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The Pronouns: en and y

We hear them and we see them everywhere.
How do we use them?

French GrammarLet's first start by defining en.
As a pronoun (be sure not to confuse it with the preposition en ) it is used for many reasons and in many contexts. Here are the most important ones.

En is a pronoun that replaces de or an indefinite determiner such as du , de l' , de la , des + a noun; en can be translated as ‘some' or ‘of it', or ‘not any' in a negative context. It is most often used for indefinite quantities of something, but can also be used to replace the preposition de + a noun (but not a person) in many expressions where verbs are followed by de .

Note: en is placed in front of the verb.

Examples :
Voulez-vous du café ? = Would you like some coffee?
Oui, j'en veux ! = Yes, I would like some!
Voulez-vous un peu de sucre dans votre café ? = Would you like some sugar in your coffee?
Non merci, je n'en veux pas = No thank you, I don't want any.
Est-ce que vous vous souvenez du dernier café que vous avez pris avec moi ? = Do you remember the last coffee you took with me?
Oui je m'en souviens ! = Yes I remember!
Avez-vous parlé de vos vacances ? = Did you talk about your holidays?
Oui, nous en avons parlé pendant toute la soirée = Yes, we talked about them all evening.
Il adore discuter de politique = He loves discussing politics.
Ah oui, il m'énerve ! Il en discute tout le temps! = Ah, yes, he really bugs me! He discusses it all the time.

When using en with the imperative (command form), en is placed after the verb, as in this example:
Prenez du café ! Prenez-en = Take/have some coffee!

However, if the command is negative, en goes back in front of the verb:
Ne m'en parle plus ! = Don't talk to me about it any more!

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If there is an expression of quantity like beaucoup de (a lot of), peu de (a little of) or a number, then en will replace the noun but the modifier or the number will be placed at the end of the sentence.

For example:
Veux-tu un peu de crème dans ton café ? = Do you want some cream in your coffee?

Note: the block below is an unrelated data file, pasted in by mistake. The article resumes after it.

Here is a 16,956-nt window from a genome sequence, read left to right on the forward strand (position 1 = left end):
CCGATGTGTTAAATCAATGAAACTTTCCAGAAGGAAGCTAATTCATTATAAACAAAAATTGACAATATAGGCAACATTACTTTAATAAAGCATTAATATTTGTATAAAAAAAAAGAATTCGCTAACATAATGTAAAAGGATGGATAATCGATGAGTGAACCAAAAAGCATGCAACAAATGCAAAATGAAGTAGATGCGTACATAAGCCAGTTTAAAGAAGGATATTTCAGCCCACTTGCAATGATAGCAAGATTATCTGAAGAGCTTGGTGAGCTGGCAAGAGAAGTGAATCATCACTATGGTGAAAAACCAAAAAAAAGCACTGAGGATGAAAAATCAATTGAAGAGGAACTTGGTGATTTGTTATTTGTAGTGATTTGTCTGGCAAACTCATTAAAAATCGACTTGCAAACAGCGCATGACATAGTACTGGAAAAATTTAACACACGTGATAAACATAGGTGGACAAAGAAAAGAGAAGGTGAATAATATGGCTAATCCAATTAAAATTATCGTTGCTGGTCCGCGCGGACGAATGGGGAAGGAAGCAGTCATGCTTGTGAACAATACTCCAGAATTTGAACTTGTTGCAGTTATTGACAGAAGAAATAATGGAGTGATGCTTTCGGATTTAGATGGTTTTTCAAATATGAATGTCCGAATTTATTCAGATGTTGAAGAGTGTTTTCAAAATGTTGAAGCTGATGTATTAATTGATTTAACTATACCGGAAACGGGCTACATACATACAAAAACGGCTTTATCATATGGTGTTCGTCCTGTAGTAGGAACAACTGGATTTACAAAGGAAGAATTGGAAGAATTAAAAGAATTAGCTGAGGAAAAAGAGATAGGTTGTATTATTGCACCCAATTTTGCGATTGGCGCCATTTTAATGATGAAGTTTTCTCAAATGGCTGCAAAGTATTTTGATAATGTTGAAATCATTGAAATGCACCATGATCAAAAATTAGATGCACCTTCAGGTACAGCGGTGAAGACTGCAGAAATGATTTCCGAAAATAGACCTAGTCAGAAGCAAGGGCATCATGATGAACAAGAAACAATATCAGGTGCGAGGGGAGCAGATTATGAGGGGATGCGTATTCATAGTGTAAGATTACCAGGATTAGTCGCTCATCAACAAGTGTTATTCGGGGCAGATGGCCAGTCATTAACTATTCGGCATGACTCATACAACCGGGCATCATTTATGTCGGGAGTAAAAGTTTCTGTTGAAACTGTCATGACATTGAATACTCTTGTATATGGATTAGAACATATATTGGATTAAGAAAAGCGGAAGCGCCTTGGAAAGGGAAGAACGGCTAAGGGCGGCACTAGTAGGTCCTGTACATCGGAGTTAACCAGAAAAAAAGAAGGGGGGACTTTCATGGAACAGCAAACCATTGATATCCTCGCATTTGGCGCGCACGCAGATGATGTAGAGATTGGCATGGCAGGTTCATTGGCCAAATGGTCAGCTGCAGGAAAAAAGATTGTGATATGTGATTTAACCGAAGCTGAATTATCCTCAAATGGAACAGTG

Oui, j'en veux bien un peu, merci ! = Yes, I would like some, thank you!
Aimerais-tu deux ou trois biscuits ? = Would you like two or three cookies?
Oh, j'en veux trois, s'il te plaît ! = Oh, I would like three (of them) please!
As-tu un dictionnaire français chez toi ? = Do you have a French dictionary in your home?
Oui j'en ai un ! = Yes I have one (of them).

Note: En usually cannot replace de + verb .

Examples :
J'ai décidé de prendre ce travail – J'ai décidé de le prendre. = I decided to take this work – I decided to take it.
J'ai essayé de mettre la robe – Je l'ai essayée. = I tried to put on the dress I tried it on.

Finally, you will find en in some everyday expressions – they are very useful to learn!

The French use them quite frequently:
Je m'en vais ! = I'm leaving!
J'en ai assez ! = I've had enough!
J'en ai marre ! = I'm fed up!
Je m'en fiche ! = I don't care!
Je n'en peux plus ! = I can't handle this anymore!
Ne vous en faites pas ! = Don't you worry about it! (a negative command)
Je lui en veux, ou j'en veux à… ! = I cannot forgive him, or I am upset with…!

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2) Y
Y is a pronoun that replaces a place, usually a prepositional phrase beginning with à , chez , dans , etc. You can translate y by ‘there'. Even though you don't need to add ‘there'systematically in English, you will need it in French.

Check the following examples:
Est-ce que tu vas chez Annick aujourd'hui? – Oui j'y vais ! = Are you going to Annick's place today ? Yes I'm going (there).
Nous allons au marché – Vous voulez y aller ? = We're going to the market Would you like to go (there)?

Note: If the verb happens to be venir, ‘to come', then you will need to replace what follows it by en , not y ! Why? Because when speaking about location, venir is always followed with the preposition de .

The other use of y is when a verb is followed by the preposition à before a noun (not a person though). This is tricky as this means that you have to know which verbs are normally followed by à . To start, it is good to know a few of these verbs that you are most likely to use when speaking.

For example:
Penser à = to think of/to think about
Je pense à mes vacances ! – J' y pense. = I'm thinking about my Holidays I'm thinking of them.
Répondre à = to respond to Je réponds à mes e-mails – J' y réponds . = I'm replying to/answering my emails I'm replying to/answering them.

But : Je réponds à Jean – Je lui réponds . = I'm answering John I'm answering him (John is a person and can't be replaced by y ).

Participer à = to participate in
Je participe à ce film – J' y participe. = I'm participating in this movie I'm participating in it.

Note: Y usually cannot replace à + verb!

For example:
Je pense à faire ce travail – Je pense à le faire. = I'm thinking about doing this job I'm thinking about doing it.

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